Race for California tax board gets unusually personal

SACRAMENTO — Contests for seats on the state tax board are typically low-profile affairs, but a battle between two lawmakers for one of the posts is shaping up as an ugly fight.

Assemblywoman Diane Harkey (R-Dana Point) and state Sen. Mark Wyland (R-Escondido) both say their business and finance backgrounds are the basis for their campaigns for the Board of Equalization, a five-member panel that collects a third of the state's tax revenue.

But the race, to be decided in next year's election, has increasingly focused on the legal troubles of Dan Harkey, the assemblywoman's husband, and the digs between the candidates are getting personal.

The dispute even moved, briefly, to the courts. In September, Harkey filed a defamation suit against Wyland, who had talked about her husband's problems in a speech to a local tea party group. She dropped the suit in November, but her campaign vowed to continue the fight in "the court of public opinion."

"You can look at a lot of campaigns, and mostly it's back and forth about policy, positions," Wyland said. "This is something very, very different. This goes straight to someone's qualifications to hold office on an ethical and moral basis."

Harkey countered that making an issue of litigation involving her husband is "beyond the pale."

At the heart of the matter is a lawsuit regarding Point Center Financial, a real estate investment firm run by Dan Harkey. In 2009, a group of clients, some of them retirees, sued the company for fraud. The assemblywoman was originally named as a defendant in the suit but was later dropped.

In July, a jury awarded the plaintiffs $10 million in damages after finding that the company acted with "malice, oppression or fraud" in breaching its fiduciary duties.


Wyland said the court case should be fair game in the campaign, even though Diane Harkey was dismissed from the suit.

"She has personally benefited from the retirement money of these victims — in an opulent lifestyle, in funding campaigns," Wyland said. "To me, the only moral thing to do is to apologize to these victims and use her resources, which are from them, to make them whole."

Harkey said the claim that her husband's earnings have boosted her political career is sexist. She said she and her husband have long kept their finances separate and that she earned her own income from a banking career that preceded her entry into politics.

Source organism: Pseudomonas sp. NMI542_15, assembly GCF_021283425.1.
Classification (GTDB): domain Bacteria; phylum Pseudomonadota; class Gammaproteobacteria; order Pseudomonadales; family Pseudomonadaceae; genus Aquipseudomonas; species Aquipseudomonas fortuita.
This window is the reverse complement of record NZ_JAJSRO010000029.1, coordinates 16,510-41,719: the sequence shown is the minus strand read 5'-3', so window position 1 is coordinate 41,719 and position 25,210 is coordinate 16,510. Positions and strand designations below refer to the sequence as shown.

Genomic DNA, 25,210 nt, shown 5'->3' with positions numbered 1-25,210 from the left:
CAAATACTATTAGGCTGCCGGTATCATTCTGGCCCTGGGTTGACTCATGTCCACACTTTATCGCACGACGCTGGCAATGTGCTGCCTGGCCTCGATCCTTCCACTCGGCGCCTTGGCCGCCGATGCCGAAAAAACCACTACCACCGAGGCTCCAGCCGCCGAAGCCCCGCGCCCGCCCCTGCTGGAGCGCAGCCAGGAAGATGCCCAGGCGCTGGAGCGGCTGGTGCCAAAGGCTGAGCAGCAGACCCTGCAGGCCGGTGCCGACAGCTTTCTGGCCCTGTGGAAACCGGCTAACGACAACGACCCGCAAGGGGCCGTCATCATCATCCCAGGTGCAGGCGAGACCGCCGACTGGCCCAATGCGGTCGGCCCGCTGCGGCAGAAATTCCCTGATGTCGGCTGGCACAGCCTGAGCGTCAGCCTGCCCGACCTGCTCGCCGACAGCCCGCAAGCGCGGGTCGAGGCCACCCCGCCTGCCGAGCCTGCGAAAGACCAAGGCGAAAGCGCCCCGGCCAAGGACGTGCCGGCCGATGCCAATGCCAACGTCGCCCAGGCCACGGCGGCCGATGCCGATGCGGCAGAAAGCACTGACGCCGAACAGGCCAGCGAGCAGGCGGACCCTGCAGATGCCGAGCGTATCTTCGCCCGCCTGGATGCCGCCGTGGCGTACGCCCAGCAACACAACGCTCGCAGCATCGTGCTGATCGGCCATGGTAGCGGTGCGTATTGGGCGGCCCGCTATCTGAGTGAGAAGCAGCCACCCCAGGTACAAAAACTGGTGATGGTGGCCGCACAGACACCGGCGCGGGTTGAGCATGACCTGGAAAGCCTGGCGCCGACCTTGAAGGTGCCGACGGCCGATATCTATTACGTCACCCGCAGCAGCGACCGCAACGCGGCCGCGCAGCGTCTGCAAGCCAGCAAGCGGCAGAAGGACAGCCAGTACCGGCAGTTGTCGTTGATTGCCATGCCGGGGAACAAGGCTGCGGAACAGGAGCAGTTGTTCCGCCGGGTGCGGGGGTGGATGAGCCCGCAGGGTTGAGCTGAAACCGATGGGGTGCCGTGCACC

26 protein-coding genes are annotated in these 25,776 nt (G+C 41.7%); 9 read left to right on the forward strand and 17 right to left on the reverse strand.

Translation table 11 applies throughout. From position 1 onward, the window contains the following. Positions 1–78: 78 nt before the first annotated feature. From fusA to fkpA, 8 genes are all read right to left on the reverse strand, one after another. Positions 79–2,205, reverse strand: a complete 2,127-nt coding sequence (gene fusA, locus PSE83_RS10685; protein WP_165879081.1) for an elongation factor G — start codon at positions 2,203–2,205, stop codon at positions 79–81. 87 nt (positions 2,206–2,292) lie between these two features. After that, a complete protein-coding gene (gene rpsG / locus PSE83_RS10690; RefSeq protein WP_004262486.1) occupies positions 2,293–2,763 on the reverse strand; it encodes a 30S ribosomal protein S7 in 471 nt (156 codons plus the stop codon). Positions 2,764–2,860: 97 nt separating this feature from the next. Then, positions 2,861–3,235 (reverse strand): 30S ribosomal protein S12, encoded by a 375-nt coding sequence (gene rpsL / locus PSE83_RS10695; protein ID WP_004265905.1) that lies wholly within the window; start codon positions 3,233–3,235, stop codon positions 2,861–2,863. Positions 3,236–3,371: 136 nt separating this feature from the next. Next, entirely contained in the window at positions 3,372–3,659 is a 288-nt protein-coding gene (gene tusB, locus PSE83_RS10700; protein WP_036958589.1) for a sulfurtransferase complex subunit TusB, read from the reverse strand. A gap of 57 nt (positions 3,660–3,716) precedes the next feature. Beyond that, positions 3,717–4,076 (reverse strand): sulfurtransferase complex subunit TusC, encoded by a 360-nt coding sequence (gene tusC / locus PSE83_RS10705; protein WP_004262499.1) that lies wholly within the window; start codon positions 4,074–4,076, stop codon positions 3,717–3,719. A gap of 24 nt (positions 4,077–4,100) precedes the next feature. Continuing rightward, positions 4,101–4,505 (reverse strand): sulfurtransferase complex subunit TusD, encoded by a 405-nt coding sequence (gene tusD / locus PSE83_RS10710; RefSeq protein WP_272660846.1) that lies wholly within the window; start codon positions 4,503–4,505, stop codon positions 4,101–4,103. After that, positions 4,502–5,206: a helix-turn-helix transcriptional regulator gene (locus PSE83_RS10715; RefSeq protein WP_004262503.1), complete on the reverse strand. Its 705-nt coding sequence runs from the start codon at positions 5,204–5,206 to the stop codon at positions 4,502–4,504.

"We've had separate agreements as to who owns what," she said. Wyland's assertion "is a very chauvinistic, typical male assumption, and I think he's out of line."

The candidates have traded jabs in their campaign literature and on blogs such as the Flash Report, run by Jon Fleischman, a former state GOP official.

Fleischman said there was an "unusually high level of acrimony" in this campaign — a result, he said, of the candidates needing to differentiate themselves from one another.

"There is not a lick of difference between them on the issues," said Fleischman, noting they were two of the four California lawmakers to get a 100% rating this year from the American Conservative Union, a political advocacy group.

Both lawmakers have had their eye on the Board of Equalization seat since 2011. Harkey's endorsements includes incumbent Board of Equalization member Michelle Steel and U.S. Rep. Ken Calvert (R-Corona). Wyland's supporters include former Gov. Pete Wilson and 2012 presidential candidate Mitt Romney.

The district they're vying to represent encompasses Orange, Riverside, Imperial and San Diego counties. And the contest is expected to be costly.

Wyland has raised about $300,000 for his campaign. Harkey has brought in about $250,000 and has just over $100,000 in a Senate campaign account that can be transferred to next year's run. Each candidate has also poured $100,000 in personal funds into the race.

A third candidate, former Assemblyman Van Tran, a Republican from Orange, entered the race in October and has not yet filed a campaign finance report.